On December 20, Congress approved the Tax Cuts and Jobs Act, which provides sweeping changes for businesses, trusts, and individuals. President Trump signed the bill into law on December 22. The revised version of the bill carries the title “An Act to provide for reconciliation pursuant to Titles II and V of the concurrent resolution on the budget for fiscal year 2018.” However, the bill is still commonly referred to by its former name, the “Tax Cuts and Jobs Act.”
Following is a summary of some of the key changes affecting manufacturers and distributors along with some tax planning strategies that need to happen before the end of 2017.
Unless otherwise noted, the changes will be effective for tax years beginning after 2017. Keep in mind that these are federal changes and that state-level conformity on applicable items will remain to be seen.
Corporate and Business Provisions
- Creates a flat corporate income tax rate of 21%.
- Reduces the dividends received deduction:
- Previous 80% deduction (for stock ownership of 20% or more) reduced to 65%.
- Previous 70% deduction (for stock ownership of less than 20%) reduced to 50%.
- Repeals the corporate Alternative Minimum Tax (AMT):
- AMT credits carrying into 2018 will be utilized fully against regular tax with credits that exceed regular tax being refundable as follows:
-- 2018-2020 – 50% of the remaining AMT credit in excess of what is allowed against regular tax
-- 2021 – 100% of any remaining AMT credit is refundable
- Taxpayers meeting a $25 million (indexed for inflation) gross receipts test may:
- Be allowed to use the overall cash basis method of accounting.
- Be allowed to account for inventories as nonincidental materials and supplies or under a method that conforms to the taxpayer’s accounting treatment.
- Be exempt from uniform capitalization rules.
- Be exempt from using percentage-of-completion accounting method for long-term contracts to be completed within two years (completed-contract or other permissible method then allowed).
- Lobbying expenses before local government bodies (including Indian tribal governments) are no longer allowed for amounts paid or incurred on or after the date of enactment.
- Accrual method taxpayers must recognize income no later than the tax year in which such income is taken into account on an applicable financial statement or another financial statement under rules specified by the IRS (subject to exception for long-term contract income).
- Contributions to capital do not include: (1) any contribution in aid of construction or any other contribution as a customer or potential customer, and (2) any contribution by any government entity or civic group (other than a contribution made by a shareholder as such). Effective date depends on taxpayer circumstance.
- Permits full expensing of fixed asset purchases. One hundred-percent expensing is allowed for qualified property acquired and placed in service after September 27, 2017, and before January 1, 2023. The “new property” requirement is removed and replaced with a taxpayer’s first-use rule.
- Luxury auto annual depreciation limits are increased to $10,000 for first year, $16,000 for second year, and $5,760 for fourth and later years (amounts indexed for inflation). For passenger autos eligible for bonus depreciation, the maximum first-year depreciation allowance remains at $8,000.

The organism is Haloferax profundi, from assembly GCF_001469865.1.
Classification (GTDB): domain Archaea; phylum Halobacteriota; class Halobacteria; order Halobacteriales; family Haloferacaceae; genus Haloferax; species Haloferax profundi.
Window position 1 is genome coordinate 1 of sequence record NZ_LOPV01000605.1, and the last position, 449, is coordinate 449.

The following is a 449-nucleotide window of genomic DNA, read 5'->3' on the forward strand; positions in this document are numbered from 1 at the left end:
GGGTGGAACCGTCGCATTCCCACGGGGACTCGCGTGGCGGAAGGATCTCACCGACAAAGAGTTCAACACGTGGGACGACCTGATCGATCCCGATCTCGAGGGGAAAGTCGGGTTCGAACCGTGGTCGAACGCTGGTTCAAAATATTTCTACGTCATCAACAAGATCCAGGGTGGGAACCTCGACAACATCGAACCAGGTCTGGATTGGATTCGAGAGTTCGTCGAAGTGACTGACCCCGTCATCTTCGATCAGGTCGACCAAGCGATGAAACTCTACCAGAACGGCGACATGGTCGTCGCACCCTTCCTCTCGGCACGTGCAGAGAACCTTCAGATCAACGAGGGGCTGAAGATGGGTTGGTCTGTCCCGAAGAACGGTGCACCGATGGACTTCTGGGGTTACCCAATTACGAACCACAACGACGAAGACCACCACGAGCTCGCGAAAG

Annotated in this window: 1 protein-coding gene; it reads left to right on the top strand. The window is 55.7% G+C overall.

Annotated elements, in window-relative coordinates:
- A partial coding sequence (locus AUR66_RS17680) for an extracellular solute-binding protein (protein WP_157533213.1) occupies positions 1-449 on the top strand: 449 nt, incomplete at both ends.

- Increases Section 179 expensing to $1 million. The phase-out amount will be increased to $2.5 million and indexed for inflation for tax years beginning after 2018.
- Section 179 is expanded to include qualified improvement property and certain improvements (roofs, heating, ventilation, and conditioning property, fire protection and alarm systems, and security systems) made to nonresidential real property.
- Depreciation recovery periods of 39 years and 27.5 years remain unchanged, and a singular Qualified Improvement Property category has been created, with a 15-year recovery period to consolidate several previously separate categories.
- Limits interest expense:
- The deduction for net interest expense incurred by a business is limited to 30% of the sum of the business’s “adjusted taxable income,” business interest income, and floor plan financing interest.
- “Adjusted taxable income” for 2018-2021 is computed without regard to depreciation, amortization, or depletion and without the former domestic production activities deduction.
- Business interest not allowed as a deduction will be carried forward.
- Exemption from limitation is provided for taxpayers with less than $25 million in average annual gross receipts.
- Domestic Production Activities Deduction (Code Section 199) has been repealed.
- Modifies net operating loss (NOL) deduction limitations. An NOL carryover or carryback will be limited to 80% of the taxpayer’s taxable income for losses arising in taxable years beginning after December 31, 2017. In addition, all carrybacks will be repealed except for a special two-year carryback in the case of certain losses incurred in the trade or business of farming, beginning after 2017. Losses arising in taxable years beginning after December 31, 2017, shall carry over indefinitely.
- Retains the Research and Development Tax Credit, Work Opportunity Tax Credit, Low Income Housing Tax Credit, and New Market Tax Credit. Employer credit for paid family and medical leave added for 2018 and 2019.
- After 2021, specified research and experimentation expenses must be capitalized and amortized ratably over a five-year period (15 years if conducted outside of the United States).
- Limits the use of like-kind exchanges. Code Section 1031 deferral of gain on like-kind exchanges will now be available only for real property.